Less than 17 months after taking the job as president and chief operating officer of credit-card and payment processor TSYS, Pamela Joseph has submitted her resignation both for the executive management position and as a member of the firm’s board of directors.
The sudden resignation, effective Sept. 30, was announced in a press release late Friday afternoon by Columbus-based TSYS, which has about 11,500 employees worldwide, nearly 5,000 of those here in Columbus.
“We would like to thank Pam for her service and contributions during her tenure,” TSYS Chairman and Chief Executive Officer Troy Woods said in a statement. “We wish her the very best in her future endeavors.”
The company said that Woods will once again take on the additional title of president just as he had before Joseph’s arrival at the processing firm on May 1, 2016. The company also said that Woods, 66, has “committed” to remain as CEO of TSYS at least through the end of 2020, or more than three additional years. He took the top job in 2014.
TSYS spokesman Cyle Mims said he could not comment beyond what was in the release, other than to say her departure “was a mutual decision” between her and the company. Mims said Joseph would not be available for comment. Throughout her time as president and chief operating officer, she has been living in Atlanta and commuting to the company’s headquarters in Columbus.
Joseph, 58, came to TSYS last year after retiring in 2015 from Minneapolis-based U.S. Bancorp, where she had served as that firm’s president and chief operating officer. She also had previously been chairman and CEO of Atlanta-based Elavon, a card-processing subsidiary of U.S. Bancorp, while also spending time with Visa International and Wells Fargo Bank.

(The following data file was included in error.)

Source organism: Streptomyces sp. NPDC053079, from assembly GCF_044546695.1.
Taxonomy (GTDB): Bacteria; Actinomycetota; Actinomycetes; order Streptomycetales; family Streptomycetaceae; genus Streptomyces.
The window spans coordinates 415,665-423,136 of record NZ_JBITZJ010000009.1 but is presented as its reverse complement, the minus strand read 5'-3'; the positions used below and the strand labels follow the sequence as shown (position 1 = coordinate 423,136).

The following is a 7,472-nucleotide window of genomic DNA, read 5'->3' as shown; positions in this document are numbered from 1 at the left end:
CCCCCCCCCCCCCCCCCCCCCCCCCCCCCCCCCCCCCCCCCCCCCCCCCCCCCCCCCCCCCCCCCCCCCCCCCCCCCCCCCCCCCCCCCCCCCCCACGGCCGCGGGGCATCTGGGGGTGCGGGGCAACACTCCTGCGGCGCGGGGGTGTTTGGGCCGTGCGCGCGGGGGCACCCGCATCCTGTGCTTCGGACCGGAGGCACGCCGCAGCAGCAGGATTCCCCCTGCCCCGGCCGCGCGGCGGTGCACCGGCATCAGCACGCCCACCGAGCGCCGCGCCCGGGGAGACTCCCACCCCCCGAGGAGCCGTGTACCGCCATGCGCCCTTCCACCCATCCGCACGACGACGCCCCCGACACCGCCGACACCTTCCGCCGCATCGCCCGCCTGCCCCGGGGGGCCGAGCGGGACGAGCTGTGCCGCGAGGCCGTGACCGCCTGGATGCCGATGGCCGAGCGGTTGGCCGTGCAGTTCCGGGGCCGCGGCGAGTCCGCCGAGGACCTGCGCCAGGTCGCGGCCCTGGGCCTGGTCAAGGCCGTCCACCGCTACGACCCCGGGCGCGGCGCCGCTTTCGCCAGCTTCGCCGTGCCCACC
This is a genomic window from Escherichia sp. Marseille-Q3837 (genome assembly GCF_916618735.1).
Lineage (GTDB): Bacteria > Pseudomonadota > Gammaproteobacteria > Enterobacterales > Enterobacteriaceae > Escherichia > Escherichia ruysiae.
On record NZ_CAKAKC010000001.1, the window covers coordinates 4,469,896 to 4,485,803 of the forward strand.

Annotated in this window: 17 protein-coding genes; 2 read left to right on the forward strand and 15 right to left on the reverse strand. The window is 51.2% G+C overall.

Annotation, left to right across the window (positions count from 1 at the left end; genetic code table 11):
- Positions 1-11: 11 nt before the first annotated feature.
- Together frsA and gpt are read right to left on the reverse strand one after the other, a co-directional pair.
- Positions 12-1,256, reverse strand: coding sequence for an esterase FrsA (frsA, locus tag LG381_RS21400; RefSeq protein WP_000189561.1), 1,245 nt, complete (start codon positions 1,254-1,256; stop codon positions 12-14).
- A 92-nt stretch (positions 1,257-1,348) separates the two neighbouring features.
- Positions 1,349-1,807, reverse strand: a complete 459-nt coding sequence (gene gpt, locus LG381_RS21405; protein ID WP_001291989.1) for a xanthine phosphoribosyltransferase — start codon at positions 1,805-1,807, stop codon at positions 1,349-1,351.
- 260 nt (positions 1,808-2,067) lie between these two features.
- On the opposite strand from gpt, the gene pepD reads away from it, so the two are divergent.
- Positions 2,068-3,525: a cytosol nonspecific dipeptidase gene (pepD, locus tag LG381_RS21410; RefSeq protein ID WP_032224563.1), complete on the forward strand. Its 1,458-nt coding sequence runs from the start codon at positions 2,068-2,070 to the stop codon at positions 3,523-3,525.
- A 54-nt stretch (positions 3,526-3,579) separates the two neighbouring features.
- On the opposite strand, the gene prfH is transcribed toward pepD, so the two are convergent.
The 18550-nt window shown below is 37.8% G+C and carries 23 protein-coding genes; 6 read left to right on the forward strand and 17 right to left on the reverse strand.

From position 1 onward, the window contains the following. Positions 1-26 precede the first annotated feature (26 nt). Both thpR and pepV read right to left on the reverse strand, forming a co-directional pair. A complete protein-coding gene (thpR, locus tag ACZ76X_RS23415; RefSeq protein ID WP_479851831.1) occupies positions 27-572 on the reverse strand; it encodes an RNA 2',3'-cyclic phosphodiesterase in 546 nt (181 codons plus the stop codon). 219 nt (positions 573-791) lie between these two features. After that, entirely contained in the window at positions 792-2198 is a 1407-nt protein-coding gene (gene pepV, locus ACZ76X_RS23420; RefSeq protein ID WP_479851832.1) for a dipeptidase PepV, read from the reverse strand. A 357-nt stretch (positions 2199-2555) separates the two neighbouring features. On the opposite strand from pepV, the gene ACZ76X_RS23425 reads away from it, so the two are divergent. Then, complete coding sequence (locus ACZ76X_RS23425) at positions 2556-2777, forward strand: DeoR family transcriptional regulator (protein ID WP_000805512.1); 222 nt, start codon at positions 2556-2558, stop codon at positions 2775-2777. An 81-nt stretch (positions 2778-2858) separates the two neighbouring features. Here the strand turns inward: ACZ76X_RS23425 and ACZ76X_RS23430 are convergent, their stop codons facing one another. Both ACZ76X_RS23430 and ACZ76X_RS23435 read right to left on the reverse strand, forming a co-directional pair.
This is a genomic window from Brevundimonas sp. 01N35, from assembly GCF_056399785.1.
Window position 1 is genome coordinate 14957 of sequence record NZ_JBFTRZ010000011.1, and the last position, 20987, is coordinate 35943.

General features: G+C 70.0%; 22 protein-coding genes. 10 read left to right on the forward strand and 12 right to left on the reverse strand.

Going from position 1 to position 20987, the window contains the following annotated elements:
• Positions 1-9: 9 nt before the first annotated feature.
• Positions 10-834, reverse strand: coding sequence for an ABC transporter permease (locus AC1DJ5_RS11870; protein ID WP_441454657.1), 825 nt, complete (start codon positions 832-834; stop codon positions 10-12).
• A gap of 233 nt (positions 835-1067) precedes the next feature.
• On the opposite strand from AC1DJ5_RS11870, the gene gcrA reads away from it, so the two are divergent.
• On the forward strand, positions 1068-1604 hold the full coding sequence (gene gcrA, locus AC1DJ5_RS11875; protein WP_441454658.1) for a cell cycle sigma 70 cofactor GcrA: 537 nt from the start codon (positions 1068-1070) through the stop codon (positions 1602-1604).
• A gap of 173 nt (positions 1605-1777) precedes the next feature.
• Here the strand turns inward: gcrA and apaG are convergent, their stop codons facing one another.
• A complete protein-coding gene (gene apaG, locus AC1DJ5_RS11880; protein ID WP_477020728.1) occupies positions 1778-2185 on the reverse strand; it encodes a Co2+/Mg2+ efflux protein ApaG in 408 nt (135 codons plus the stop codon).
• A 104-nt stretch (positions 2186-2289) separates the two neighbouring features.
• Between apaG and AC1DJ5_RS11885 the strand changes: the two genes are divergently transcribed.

Prior to arriving at TSYS last spring, Joseph said in a Ledger-Enqurirer interview that she had known of TSYS and its top management, including Woods and now-retired Chairman and CEO Phil Tomlinson, for more than two decades.
“It’s a great culture, a very trusted and ethical company and I’m very excited about having the opportunity to join them,” she said, mentioning that giving up a nearly year-long retirement to join TSYS “was just an opportunity that I couldn’t pass up.”
During Joseph’s brief tenure as second-in-command at TSYS behind Woods, the company has been restructuring its overall operations, which has included employee departures, cost-saving efforts in various areas of the company, and the closing of TSYS offices in Boise, Idaho, and Golden, Colo. The firm also moved earlier this year to open a card-services facility in Columbus, Ohio, with it yet to open, but expected to create as many as 145 jobs there.
At the same time, TSYS stock has climbed steadily with the overall market, with shares rising over the past year from $46 to more than $70 apiece recently.